How to have a Feminist Marriage
During our engagement, my (now) husband and I committed to having a feminist wedding. What made our ceremony feminist? The little things (walking in together instead of having my father “give me away,” writing our own vows and me going first, and our officiant pronouncing us “partners in marriage” instead of “husband and wife”). Now that we are married, I still believe it’s the little things that make a partnership feminist. Because feminism is not “one size fits all,” my feminist marriage will look different from yours. And that’s okay. It doesn’t mean one is better (or more feminist) than the other.
Feminism is about equality between spouses
Equality between partners is more important than the tasks you do. One of my feminist friends has a full-time job, a 45 minute commute, a husband who often works from home, and she still does all of the cooking. While this is my personal nightmare, this arrangement works for them because she loves to cook. She’s happier doing it than not doing it. Making a marriage that works for both you and your spouse is what feminism is all about.
It doesn’t matter if you do more of the female identified tasks and your partner does the more masculine stuff (or vice versa). What matters is feeling respected and valued and that you are an equal partner. When it comes to the important decisions, are they made together? Do you have equal say about what’s for dinner or how you spend household money? That is feminism.
Fair is not always equal
This is a concept that I use a lot with the couples and families that I work with in my private practice. But it is equally true to having a feminist marriage. How realistic is it to divide everything 50/50? If we get so caught up in the tit-for-tat of chores, finances, and household obligations than we miss out on the joys of marriage and what really works for our families.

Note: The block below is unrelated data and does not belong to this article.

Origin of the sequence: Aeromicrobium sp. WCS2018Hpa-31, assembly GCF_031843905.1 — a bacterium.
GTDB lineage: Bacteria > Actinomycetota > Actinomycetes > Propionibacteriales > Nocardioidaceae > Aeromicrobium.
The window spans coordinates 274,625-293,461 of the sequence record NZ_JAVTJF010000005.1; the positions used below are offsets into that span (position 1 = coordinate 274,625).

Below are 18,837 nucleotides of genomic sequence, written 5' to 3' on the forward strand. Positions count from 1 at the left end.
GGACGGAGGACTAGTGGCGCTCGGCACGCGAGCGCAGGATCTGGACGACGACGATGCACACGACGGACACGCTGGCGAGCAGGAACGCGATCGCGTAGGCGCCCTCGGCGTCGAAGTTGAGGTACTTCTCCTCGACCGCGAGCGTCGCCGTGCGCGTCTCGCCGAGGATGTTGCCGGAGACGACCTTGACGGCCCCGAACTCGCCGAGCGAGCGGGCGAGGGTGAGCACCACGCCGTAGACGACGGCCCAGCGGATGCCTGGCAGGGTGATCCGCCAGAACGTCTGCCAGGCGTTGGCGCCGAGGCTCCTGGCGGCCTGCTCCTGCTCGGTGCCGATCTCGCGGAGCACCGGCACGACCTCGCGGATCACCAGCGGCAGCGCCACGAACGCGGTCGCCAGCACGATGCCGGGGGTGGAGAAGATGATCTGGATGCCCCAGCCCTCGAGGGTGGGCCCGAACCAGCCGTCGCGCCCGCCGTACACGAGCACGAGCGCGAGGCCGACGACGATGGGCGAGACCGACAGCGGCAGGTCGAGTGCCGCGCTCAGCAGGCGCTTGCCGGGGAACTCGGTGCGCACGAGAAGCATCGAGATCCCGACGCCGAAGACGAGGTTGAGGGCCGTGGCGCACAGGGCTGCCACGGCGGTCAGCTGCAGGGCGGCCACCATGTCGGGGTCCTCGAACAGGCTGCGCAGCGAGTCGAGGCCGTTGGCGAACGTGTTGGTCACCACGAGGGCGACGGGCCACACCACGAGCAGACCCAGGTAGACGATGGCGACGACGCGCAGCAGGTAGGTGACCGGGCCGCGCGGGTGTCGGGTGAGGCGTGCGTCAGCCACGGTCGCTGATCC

So rather than making sure that all things are divided equally, I recommend dividing things fairly. This means constant negotiation. Talking things out and working through things with your partner ultimately strengthens your marriage. You and your spouse will feel far more supported if you are communicating your wants and needs.
So what does that look like? For my marriage, sometimes the lion share of the housework falls on one person for a bit. As a small business owner. I occasionally need to push through and focus on my business. My husband works a more conventional job and will pick up my slack during these days/weeks. When I have more flexibility, I’ll clean while he’s at work, which opens up more quality time on the weekend. We talk this over and work it out. There are days/weeks when things are not split equally but it doesn’t feel unfair because we’ve talked about it and we are both contributing to the family. It’s a constant negotiation but we’re making sure that the marriage works for both of us.
What Does a Feminist Marriage Look Like?
A feminist marriage is one where each partner feels valued, respected, and heard. There will be tasks that you do more of (because it’s important to you, you’re better at, or your partner hates doing it and you don’t mind) and it doesn’t really matter if it’s a traditionally gendered task. What matters is that you feel valued. You feel like your opinion matters and you are heard in the relationship. You have a say in what’s important and so does your partner. A feminist marriage is one in which both partners needs are met. In a feminist marriage, you truly have a life partner.